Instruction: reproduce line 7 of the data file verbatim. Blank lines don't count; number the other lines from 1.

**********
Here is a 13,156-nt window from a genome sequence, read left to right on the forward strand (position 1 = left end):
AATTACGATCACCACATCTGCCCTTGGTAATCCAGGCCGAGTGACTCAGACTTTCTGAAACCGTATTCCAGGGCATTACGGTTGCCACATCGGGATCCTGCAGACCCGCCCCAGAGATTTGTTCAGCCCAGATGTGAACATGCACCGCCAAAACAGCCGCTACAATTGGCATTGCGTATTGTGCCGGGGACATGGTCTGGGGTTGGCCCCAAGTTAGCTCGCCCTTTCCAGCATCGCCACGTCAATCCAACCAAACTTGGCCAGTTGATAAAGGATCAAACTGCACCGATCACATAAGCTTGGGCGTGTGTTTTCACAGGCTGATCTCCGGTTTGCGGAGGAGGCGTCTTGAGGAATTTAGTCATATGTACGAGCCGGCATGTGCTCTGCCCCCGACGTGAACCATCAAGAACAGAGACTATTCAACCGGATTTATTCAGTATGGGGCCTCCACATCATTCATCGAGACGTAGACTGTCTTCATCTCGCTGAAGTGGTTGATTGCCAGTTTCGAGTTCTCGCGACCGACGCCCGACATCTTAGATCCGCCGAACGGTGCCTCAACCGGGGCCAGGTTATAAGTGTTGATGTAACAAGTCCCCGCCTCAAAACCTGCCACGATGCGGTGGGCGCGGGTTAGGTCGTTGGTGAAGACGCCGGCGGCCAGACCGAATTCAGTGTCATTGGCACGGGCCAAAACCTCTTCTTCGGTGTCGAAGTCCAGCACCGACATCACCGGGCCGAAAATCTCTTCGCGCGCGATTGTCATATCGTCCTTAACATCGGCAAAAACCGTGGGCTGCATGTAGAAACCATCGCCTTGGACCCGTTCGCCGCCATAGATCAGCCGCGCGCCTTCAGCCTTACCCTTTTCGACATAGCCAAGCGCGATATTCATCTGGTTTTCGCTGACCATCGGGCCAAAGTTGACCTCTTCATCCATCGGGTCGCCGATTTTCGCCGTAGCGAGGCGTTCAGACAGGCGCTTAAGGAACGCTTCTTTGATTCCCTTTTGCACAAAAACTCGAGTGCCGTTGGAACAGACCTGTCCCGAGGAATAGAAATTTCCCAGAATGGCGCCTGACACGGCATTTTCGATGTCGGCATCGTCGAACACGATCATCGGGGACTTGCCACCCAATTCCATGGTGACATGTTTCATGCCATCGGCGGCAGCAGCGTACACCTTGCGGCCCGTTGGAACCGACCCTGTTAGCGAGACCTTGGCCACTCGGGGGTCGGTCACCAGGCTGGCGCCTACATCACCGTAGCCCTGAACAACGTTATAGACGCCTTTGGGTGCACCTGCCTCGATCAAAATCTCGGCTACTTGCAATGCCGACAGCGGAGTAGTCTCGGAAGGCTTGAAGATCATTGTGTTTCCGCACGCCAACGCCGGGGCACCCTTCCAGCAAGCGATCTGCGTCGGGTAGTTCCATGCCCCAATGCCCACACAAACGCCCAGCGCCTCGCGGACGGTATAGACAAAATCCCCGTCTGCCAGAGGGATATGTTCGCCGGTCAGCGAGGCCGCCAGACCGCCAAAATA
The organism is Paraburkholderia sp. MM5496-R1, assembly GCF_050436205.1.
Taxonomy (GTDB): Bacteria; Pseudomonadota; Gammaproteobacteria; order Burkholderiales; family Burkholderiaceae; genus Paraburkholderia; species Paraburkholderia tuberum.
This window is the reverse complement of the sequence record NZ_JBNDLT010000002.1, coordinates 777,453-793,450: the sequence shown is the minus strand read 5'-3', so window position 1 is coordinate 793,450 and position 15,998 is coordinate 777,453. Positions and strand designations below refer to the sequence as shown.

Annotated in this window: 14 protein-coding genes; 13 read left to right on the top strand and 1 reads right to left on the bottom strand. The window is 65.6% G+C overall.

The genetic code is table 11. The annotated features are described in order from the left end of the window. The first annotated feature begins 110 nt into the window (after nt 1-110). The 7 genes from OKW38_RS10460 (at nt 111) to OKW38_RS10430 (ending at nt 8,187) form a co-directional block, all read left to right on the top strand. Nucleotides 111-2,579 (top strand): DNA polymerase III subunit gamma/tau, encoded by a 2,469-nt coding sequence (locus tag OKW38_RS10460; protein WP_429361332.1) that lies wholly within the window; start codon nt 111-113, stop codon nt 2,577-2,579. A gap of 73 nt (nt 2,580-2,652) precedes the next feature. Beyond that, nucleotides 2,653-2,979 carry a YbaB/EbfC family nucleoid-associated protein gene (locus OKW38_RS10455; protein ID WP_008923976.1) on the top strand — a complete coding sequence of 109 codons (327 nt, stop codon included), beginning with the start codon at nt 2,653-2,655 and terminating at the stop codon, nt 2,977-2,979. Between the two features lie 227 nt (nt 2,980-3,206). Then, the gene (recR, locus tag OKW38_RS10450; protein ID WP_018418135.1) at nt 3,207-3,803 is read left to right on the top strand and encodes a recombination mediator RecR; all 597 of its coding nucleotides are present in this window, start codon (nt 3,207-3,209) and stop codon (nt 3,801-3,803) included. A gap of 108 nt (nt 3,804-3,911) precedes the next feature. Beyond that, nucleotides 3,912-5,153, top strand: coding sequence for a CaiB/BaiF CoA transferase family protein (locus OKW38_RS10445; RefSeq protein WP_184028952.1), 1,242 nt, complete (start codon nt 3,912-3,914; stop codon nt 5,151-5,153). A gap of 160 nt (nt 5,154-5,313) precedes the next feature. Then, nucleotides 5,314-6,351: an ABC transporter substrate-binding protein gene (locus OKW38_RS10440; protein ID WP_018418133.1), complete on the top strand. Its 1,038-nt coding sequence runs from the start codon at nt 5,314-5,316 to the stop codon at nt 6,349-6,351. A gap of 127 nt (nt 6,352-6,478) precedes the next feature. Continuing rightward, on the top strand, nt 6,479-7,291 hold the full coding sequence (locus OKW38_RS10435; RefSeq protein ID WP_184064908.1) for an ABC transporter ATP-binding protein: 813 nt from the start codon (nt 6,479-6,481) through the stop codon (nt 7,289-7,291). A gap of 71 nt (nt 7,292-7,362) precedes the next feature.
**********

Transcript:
The genetic code is table 11. The annotated features are described in order from the left end of the window. The first annotated feature begins 110 nt into the window (after nt 1-110). The 7 genes from OKW38_RS10460 (at nt 111) to OKW38_RS10430 (ending at nt 8,187) form a co-directional block, all read left to right on the top strand. Nucleotides 111-2,579 (top strand): DNA polymerase III subunit gamma/tau, encoded by a 2,469-nt coding sequence (locus tag OKW38_RS10460; protein WP_429361332.1) that lies wholly within the window; start codon nt 111-113, stop codon nt 2,577-2,579. A gap of 73 nt (nt 2,580-2,652) precedes the next feature. Beyond that, nucleotides 2,653-2,979 carry a YbaB/EbfC family nucleoid-associated protein gene (locus OKW38_RS10455; protein ID WP_008923976.1) on the top strand — a complete coding sequence of 109 codons (327 nt, stop codon included), beginning with the start codon at nt 2,653-2,655 and terminating at the stop codon, nt 2,977-2,979. Between the two features lie 227 nt (nt 2,980-3,206). Then, the gene (recR, locus tag OKW38_RS10450; protein ID WP_018418135.1) at nt 3,207-3,803 is read left to right on the top strand and encodes a recombination mediator RecR; all 597 of its coding nucleotides are present in this window, start codon (nt 3,207-3,209) and stop codon (nt 3,801-3,803) included. A gap of 108 nt (nt 3,804-3,911) precedes the next feature. Beyond that, nucleotides 3,912-5,153, top strand: coding sequence for a CaiB/BaiF CoA transferase family protein (locus OKW38_RS10445; RefSeq protein WP_184028952.1), 1,242 nt, complete (start codon nt 3,912-3,914; stop codon nt 5,151-5,153). A gap of 160 nt (nt 5,154-5,313) precedes the next feature. Then, nucleotides 5,314-6,351: an ABC transporter substrate-binding protein gene (locus OKW38_RS10440; protein ID WP_018418133.1), complete on the top strand. Its 1,038-nt coding sequence runs from the start codon at nt 5,314-5,316 to the stop codon at nt 6,349-6,351. A gap of 127 nt (nt 6,352-6,478) precedes the next feature. Continuing rightward, on the top strand, nt 6,479-7,291 hold the full coding sequence (locus OKW38_RS10435; RefSeq protein ID WP_184064908.1) for an ABC transporter ATP-binding protein: 813 nt from the start codon (nt 6,479-6,481) through the stop codon (nt 7,289-7,291). A gap of 71 nt (nt 7,292-7,362) precedes the next feature.